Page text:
Fighting wars, big tax cuts and economic stimulus packages have all added to the debt burden
The U.S. has exceeded $20 trillion in national debt — the nation was a cool $20.7 trillion in the red as of Tuesday — and the issue is being thrust back into the spotlight with the director of national intelligence calling it “unsustainable” and a risk to security.
But if history shows anything, it’s that both parties share responsibility for boosting the debt. Fighting wars, big tax cuts and economic stimulus packages have all added to the burden over the years.
Here, we’ll take a look at some key moments in the debt’s trajectory until now, and also where it is going.
In August 1981, with the U.S. at the beginning of a recession, President Ronald Reagan signed major tax cuts into law. While Reagan’s supporters credit the cuts in tax rates with juicing the stock market and the U.S. economy, the downside was obvious: less money flowing into the government’s coffers. A U.S. Treasury paper shows the 1981 act reduced federal revenue by an average of $118 billion a year (in today’s dollars) during the first four years.
President George W. Bush also signed tax-cut packages into law in 2001 and 2003. Individual-income tax rates were cut, as were taxes on capital gains and dividends. This table shows where the Bush tax cuts fall in size compared to other major bills. President Barack Obama extended the cuts for two years in 2010, and made most of them permanent in 2012. Kathy Ruffing, a consultant to the Center on Budget and Policy Priorities, has estimated that the cuts originally enacted during the Bush years would account for $5 trillion of debt outstanding through fiscal 2017. That includes interest.
The U.S. spent heavily on the wars in Afghanistan — which the U.S. invaded after the Sept. 11, 2001 terrorist attacks — and Iraq. According to consultant Kathy Ruffing, the two wars account for about $2 trillion of the debt, including interest.
The year-and-a-half long Great Recession began in December 2007, brought on by the collapse of the U.S. housing market. The downturn spanned the Bush and Obama presidencies, and heralded the ballooning of budget deficits as the government responded with huge bank bailout and stimulus programs. In fiscal years 2009-2012, deficits exceeded $1 trillion.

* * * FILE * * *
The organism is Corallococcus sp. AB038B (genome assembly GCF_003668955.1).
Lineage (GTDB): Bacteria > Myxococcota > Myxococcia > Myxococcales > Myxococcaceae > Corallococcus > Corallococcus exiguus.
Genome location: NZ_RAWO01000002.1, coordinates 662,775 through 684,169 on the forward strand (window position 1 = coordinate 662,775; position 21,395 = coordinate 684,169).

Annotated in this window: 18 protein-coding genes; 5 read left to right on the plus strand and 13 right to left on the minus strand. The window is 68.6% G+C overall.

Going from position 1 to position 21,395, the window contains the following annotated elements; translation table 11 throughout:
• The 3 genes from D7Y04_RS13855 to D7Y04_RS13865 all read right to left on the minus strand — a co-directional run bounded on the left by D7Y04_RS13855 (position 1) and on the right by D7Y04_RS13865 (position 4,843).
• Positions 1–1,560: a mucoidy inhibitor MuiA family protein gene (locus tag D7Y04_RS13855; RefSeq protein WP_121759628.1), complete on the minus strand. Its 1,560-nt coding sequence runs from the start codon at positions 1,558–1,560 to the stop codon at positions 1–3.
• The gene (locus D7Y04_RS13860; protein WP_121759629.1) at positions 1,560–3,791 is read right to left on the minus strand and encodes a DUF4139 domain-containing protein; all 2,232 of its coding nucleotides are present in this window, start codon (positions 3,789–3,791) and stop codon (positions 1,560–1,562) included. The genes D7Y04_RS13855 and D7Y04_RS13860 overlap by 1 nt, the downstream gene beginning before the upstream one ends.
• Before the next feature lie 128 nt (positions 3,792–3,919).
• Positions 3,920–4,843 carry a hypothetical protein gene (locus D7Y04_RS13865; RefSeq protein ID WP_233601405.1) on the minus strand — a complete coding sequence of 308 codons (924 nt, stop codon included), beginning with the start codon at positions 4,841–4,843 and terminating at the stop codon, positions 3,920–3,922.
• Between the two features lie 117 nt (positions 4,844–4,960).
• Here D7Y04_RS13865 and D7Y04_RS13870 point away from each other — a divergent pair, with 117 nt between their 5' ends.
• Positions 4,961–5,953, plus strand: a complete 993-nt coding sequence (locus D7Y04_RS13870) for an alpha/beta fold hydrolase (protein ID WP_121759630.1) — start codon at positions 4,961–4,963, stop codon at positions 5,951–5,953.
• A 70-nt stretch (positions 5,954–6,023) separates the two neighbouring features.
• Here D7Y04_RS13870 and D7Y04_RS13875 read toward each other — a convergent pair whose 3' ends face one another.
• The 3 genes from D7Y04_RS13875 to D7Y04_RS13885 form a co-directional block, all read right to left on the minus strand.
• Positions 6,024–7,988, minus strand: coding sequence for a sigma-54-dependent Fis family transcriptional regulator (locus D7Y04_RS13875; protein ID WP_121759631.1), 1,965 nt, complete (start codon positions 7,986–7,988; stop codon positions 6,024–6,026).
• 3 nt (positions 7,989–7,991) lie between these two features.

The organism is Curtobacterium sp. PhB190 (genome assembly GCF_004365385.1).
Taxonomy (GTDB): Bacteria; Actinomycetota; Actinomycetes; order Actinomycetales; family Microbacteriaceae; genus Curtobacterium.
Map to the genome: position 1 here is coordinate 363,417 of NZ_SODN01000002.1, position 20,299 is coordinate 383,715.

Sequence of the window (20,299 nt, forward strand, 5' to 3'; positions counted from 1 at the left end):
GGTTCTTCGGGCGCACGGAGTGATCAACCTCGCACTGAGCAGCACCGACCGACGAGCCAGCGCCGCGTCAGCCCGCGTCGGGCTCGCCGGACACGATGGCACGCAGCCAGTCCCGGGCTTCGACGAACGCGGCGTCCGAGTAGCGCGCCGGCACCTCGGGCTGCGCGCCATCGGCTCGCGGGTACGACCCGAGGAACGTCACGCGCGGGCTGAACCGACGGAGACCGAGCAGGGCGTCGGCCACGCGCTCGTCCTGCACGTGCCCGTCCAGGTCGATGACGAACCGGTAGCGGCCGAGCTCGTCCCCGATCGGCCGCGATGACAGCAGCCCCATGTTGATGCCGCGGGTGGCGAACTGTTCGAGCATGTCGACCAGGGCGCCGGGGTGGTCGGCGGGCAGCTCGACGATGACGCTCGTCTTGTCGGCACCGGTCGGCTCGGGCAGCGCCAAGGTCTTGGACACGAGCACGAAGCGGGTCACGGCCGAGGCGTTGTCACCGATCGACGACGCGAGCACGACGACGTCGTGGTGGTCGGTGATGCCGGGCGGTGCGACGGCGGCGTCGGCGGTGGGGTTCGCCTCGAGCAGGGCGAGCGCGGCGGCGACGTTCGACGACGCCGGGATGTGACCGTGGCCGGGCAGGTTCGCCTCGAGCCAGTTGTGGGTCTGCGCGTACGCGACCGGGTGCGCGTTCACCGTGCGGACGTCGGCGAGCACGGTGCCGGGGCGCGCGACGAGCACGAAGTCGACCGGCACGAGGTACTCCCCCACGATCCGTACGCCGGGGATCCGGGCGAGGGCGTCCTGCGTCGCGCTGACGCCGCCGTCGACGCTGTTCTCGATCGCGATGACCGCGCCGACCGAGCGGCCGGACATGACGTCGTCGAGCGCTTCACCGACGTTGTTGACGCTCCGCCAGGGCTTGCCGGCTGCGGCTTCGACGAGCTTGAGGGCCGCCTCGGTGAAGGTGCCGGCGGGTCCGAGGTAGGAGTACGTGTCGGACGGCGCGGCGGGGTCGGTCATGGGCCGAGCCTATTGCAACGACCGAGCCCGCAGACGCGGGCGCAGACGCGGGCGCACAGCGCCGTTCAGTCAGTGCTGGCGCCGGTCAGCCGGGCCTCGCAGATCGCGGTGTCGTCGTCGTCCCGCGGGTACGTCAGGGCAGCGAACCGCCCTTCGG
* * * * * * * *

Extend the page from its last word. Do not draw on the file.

With the U.S. still reeling from the Great Recession, President Barack Obama signed the American Recovery and Reinvestment Act in February 2009. In addition to tax cuts, Obama’s stimulus bill spent billions of dollars on unemployment benefits and infrastructure projects. Obama said the plan would be “a major milestone on our road to recovery,” but Republicans trashed the measure as a waste of government money. Originally scored at $787 billion, the Congressional Budget Office in 2015 put its price tag higher, at $836 billion. Including interest payments, it added $1 trillion to the debt through fiscal 2016, according to the Committee for a Responsible Federal Budget.
The debt is projected to keep growing as the U.S. spends more on programs for its aging population. Last spring, the Congressional Budget Office estimated that if current laws remain the same — that is, if President Donald Trump and the Republican Congress were to do nothing — debt held by the public would rise to 150% of the total economy in 2047 from 77%.
Trump’s latest budget proposal, released Monday, would result in deficits of $7.1 trillion over the next decade, if passed by Congress. Lawmakers won’t adopt Trump’s budget wholesale, however, and it’s best seen as a “messaging document,” as Office of Management and Budget Director Mick Mulvaney called it at a hearing Tuesday.
The tax cuts signed into law by the president in December, meanwhile, will add about $1.5 trillion to deficits over 10 years. And the government plans to continue hefty spending on the military and domestic programs. A two-year, bipartisan agreement Trump signed last week boosted spending by $300 billion.